Sensory activity, chemical structure, and synthesis of Maillard generated bitter-tasting 1-oxo-2,3-dihydro-1H-indolizinium-6-olates.J Agric Food Chem. 2003 Apr 23; 51(9):2693-9.JA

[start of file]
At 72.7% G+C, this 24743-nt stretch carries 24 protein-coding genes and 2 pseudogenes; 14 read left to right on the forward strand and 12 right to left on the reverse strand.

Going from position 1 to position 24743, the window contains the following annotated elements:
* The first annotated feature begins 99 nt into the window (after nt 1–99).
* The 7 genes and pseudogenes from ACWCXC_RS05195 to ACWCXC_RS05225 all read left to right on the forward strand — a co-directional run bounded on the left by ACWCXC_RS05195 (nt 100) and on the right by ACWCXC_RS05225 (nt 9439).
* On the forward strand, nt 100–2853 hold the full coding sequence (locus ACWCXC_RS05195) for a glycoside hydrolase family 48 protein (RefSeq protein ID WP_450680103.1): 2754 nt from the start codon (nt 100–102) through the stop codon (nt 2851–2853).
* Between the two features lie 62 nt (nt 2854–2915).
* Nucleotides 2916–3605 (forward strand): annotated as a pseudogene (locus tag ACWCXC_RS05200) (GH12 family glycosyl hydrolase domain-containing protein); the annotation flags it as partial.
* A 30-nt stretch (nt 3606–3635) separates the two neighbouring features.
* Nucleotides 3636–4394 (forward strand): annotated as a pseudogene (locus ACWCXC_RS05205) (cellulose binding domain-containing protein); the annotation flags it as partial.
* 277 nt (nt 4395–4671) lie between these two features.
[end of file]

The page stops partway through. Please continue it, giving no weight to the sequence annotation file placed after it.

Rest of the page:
Thermal treatment of aqueous solutions of xylose, rhamnose, and l-alanine led to a rapid development of a bitter taste of the reaction mixture. To characterize the key compounds causing this bitter taste, the recently developed taste dilution analysis (TDA), which is based on the determination of the taste threshold of reaction products in serial dilutions of HPLC fractions, was performed to locate the most intense taste compounds in the complex mixture of Maillard reaction products. By application of this TDA, 26 fractions were obtained, among which seven fractions were evaluated with a high taste impact. LC/MS and NMR spectroscopy as well as synthetic experiments revealed the 1-oxo-2,3-dihydro-1H-indolizinium-6-olates 1-5 as the key compounds contributing the most to the intense bitter taste of the Maillard mixture. Calculation of the taste impact of these compounds based on a dose/activity relationship indicated that these five compounds already accounted for 56.8% of the overall bitterness of the Maillard mixture, thus demonstrating this class of 1-oxo-2,3-dihydro-1H-indolizinium-6-olates as the key bitter compounds. First synthetic studies on the relationship between the chemical structure and the human psychobiological activity of 1-oxo-2,3-dihydro-1H-indolizinium-6-olates revealed that substitution of the furan rings of 1 by 5-methylfuryl moieties (compounds 3-5) or by 5-(hydroxymethyl)furyl groups (compound 6) led to a significant increase of the bitter threshold. In contrast, the substitution of the oxygen atoms in the furan rings of 1 by sulfur atoms induced a significant decrease of the detection threshold of the 1-oxo-2,3-dihydro-1H-indolizinium-6-olate; for example, the thiophene derivative 7 showed the extraordinarily low bitter detection threshold of 6.3 x 10(-5) mmol/kg (water).